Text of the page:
Kitchener Stitch -- Feel the Fear and do it Anyway

comments (0) July 1st, 2008     

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Cranky_Daphne Daphne Adair, contributor
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Pseudo sock toe, with working yarn in back.
Step A, prepping the first stitch.
Step B, prepping the second stitch.
Pseudo sock toe, with working yarn in back.

Pseudo sock toe, with working yarn in back.

Photo: Daphne Adair

Have you heard the term “grafting” or “kitchener stitch” before? Perhaps it was in the context of “The socks are thisclose to being done, I just have to [pause] graft the toe [shudder].” Yeah, there’s a sock like that hanging out at my friend's house, and let me tell you, it’s all I can do to leave it on the coffee table instead of swooping it up and finishing it off for her. It wasn’t always this way; though I’ve never hated the graft, I just couldn’t always remember how to do it, until I memorized it—like memorizing poems in school. So here’s how it works.

You finish your knitting to the point indicated in the pattern. This is usually a sock, but sometimes an underarm seam, two halves of a scarf or shrug, or, in the case of one baby set I designed, a ruffle. You start with two sets of “live” stitches, knit-sides showing, with the yarn coming from the “back needle”—I put that in quotes because the needle’s not in back until you put it there. Here’s an illustration above shows what I mean.

Now you’re ready to graft. (As an aside, I prefer to think of this in the gangster context of the word, myself—it makes the whole process more lighthearted.)

Cut your yarn and thread it onto a yarn needle. Put the yarn needle in the first stitch on the front just like it’s a knitting needle and you’re purling a stitch—in other words: Pull yarn through first stitch as if to purl, leave stitch on needle. (I’m bolding that as it’s the direction you’ll see in almost all explanations of grafting.) This means you’re threading the yarn through the first stitch, but not dropping it off the needle.


Step A, prepping the first stitch.

Now you’re going to put the needle through the first stitch on the back needle as though to knit and leave the stitch on needle. Again, this means you’re putting your yarn needle into that stitch just like your yarn needle’s a knitting needle—but you’re going to pull the yarn through the stitch without pulling it off the needle.


Step B, prepping the second stitch.

Now, you’re going to start removing stitches. How this works is, first of all, you’re emulating the knit stitch between two pieces of knit fabric. Here’s what it'll look like when finished (I've used a contrasting color here and stretched it out to show the stitches clearly):


Finished pseudo "toe," stretched. The blue yarn shows the path of a knit row.

If you’ve ever duplicate stitched, or otherwise eyeballed your knitting closely, this should look familiar—it’s just the shape your piece of yarn makes to create a row of knitting. It looks like ribbon candy, doesn’t it?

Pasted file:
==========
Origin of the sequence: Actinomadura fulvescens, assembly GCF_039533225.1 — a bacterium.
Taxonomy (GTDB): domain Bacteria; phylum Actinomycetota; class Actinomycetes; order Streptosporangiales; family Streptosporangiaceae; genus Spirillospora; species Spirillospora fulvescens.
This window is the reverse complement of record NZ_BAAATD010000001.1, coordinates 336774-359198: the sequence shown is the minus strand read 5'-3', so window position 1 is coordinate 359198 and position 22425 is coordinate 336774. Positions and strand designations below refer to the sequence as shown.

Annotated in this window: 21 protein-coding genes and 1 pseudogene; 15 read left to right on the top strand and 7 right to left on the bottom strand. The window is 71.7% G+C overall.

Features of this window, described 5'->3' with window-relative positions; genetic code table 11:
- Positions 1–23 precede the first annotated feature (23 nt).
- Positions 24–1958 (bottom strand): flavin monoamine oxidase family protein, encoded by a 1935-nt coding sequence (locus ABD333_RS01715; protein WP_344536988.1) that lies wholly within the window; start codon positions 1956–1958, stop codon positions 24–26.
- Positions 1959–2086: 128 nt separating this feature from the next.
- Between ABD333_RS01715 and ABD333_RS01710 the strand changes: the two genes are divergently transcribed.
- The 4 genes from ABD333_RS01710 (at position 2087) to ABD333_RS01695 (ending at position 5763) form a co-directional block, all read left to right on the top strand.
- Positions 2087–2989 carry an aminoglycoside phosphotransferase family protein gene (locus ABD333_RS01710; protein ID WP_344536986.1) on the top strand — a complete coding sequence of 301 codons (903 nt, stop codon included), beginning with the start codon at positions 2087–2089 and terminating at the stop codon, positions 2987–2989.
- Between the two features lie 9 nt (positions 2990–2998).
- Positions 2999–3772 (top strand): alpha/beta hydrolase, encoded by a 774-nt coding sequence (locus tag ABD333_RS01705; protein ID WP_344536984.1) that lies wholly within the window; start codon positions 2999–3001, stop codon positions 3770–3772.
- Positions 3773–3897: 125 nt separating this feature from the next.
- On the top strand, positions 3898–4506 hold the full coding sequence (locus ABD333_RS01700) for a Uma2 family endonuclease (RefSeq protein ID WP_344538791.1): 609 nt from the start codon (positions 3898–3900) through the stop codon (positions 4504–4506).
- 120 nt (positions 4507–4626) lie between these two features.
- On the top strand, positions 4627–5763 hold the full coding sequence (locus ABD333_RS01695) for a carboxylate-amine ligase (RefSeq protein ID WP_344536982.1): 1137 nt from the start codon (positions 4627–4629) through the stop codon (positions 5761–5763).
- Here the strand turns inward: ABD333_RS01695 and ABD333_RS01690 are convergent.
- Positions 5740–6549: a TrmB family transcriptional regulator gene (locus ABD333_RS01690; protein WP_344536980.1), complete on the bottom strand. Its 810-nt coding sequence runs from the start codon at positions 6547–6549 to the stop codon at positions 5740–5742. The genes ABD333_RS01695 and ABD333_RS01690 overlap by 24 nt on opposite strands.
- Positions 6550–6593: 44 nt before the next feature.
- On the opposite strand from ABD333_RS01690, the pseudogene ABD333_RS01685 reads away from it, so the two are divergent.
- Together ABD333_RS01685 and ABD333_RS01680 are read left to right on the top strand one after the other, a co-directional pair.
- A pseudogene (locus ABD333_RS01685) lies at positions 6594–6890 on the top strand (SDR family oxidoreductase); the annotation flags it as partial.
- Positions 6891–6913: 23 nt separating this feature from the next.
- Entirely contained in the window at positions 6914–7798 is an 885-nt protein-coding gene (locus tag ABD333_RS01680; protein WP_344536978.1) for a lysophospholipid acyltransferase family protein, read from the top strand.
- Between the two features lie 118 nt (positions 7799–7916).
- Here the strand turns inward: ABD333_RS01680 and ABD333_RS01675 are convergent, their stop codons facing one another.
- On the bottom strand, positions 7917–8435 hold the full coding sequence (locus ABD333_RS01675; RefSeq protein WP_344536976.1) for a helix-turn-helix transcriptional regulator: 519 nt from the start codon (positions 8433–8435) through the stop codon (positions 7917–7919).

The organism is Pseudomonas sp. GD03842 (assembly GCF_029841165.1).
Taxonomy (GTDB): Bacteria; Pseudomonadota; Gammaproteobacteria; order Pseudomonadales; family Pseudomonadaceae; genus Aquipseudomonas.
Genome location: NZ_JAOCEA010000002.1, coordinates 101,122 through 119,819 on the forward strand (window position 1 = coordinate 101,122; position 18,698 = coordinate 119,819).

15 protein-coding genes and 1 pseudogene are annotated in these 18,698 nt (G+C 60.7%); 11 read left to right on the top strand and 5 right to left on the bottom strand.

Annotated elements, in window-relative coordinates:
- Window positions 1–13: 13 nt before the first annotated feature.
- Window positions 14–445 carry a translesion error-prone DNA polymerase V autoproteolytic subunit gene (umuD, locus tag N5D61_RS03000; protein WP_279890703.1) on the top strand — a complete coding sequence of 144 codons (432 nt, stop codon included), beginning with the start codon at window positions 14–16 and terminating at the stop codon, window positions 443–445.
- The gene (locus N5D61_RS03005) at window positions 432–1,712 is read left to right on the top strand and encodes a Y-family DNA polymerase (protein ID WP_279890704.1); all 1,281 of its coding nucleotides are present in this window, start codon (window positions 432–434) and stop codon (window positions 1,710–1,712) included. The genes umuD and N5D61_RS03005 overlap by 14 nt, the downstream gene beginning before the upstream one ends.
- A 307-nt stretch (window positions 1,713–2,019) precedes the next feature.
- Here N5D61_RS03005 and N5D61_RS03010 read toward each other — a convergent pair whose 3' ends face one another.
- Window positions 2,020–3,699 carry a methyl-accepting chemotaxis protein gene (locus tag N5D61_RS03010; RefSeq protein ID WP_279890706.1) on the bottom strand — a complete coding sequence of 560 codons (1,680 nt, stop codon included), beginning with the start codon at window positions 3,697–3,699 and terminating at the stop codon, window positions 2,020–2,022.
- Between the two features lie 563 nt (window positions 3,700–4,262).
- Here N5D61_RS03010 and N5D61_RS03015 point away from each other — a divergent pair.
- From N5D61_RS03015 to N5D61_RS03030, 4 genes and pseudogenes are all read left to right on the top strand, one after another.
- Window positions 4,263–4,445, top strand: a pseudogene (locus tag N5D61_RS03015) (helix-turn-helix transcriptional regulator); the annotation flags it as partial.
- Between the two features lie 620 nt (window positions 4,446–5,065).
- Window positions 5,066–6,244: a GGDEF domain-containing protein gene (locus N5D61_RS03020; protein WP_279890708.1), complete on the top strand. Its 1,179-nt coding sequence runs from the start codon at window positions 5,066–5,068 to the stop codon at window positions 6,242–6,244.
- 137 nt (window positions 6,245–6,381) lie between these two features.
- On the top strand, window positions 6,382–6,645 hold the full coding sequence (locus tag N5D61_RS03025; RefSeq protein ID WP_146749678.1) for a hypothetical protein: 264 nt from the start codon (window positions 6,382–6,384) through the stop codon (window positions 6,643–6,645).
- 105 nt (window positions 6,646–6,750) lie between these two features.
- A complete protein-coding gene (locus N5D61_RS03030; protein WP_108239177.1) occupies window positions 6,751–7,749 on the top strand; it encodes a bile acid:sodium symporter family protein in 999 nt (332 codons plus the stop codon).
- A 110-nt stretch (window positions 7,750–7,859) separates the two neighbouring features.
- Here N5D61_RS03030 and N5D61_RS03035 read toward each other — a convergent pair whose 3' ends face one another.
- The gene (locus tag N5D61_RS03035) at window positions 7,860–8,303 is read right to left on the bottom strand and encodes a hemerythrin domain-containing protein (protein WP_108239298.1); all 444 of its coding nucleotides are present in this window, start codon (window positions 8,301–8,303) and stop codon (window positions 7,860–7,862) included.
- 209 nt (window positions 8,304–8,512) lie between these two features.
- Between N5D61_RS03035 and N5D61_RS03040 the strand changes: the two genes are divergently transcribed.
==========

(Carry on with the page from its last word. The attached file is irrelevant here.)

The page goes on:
So, to carry on: You’ve threaded your yarn through the front stitch as if to purl, and then the back stitch as if to knit. You made sure the yarn wasn’t going around the needles in some extra crafty way, but just between them and through the live stitches. Now you start the “meat” of grafting.

1. Put your yarn needle into the first stitch again—as if to knit (yarn needle positioned like knitting needle, pointed front to back)—and pull the yarn through … and now drop the stitch off:

 


Stitch one again--knitwise this time.

2. Put your yarn needle through the next stitch on the front needle as if to purl; pull the yarn through, and leave the stitch on the needle:


Yarn through stitch 2; stitch stays on needle.

3. Now to the back needle: Put your yarn needle through that back stitch as if to purl; pull the yarn through … and drop the stitch off.

Photo 7: Purlwise through back needle and drop.


Purlwise through back needle and drop.

4. Now put your yarn needle through the next stitch on the back needle as if to knit; pull the yarn through and leave the stitch on the needle.

 


Knitwise through back needle and leave on.

You’ll notice that you’ve been working each stitch twice, but not one right after the other. What finally clicked for me about grafting was not so much the memorization, but that you’re always pulling the stitch off as you work it in the direction that matches what’s facing you—in other words, the fabric facing you on the front needle is stockinette stitch, with the knit rows forward—so you drop the stitch after you go into it knitwise (and then you immediately work the next stitch purlwise). The back needle is all reverse stockinette, with the purl side facing you—so you pull the stitch off when you’ve worked it purlwise with your yarn needle.

When you get to the end, you’ll have a couple of kinda floppy stitches:


Sloppy end.

 

Don’t worry; when you weave in the ends, they’ll sink right into the fabric:


Neat end.

This is how grafting clicked in my mind; doing lots of duplicate stitch helped me out as well. I recommend if this tutorial doesn’t quite click for you, try doing some duplicate stitch on light-colored swatches—and check out a few other tutorials! I taught someone to kitchener stitch in person a few weeks ago, and her rhythm was quite different from mine, but she got it. Smart knitters all over use different pneumonic devices to remember these steps—check out Nona’s trick, read the instructions in every book you come across, and if all else fails… take your work to knit night and leave it on the table near me—I can’t resist helping!

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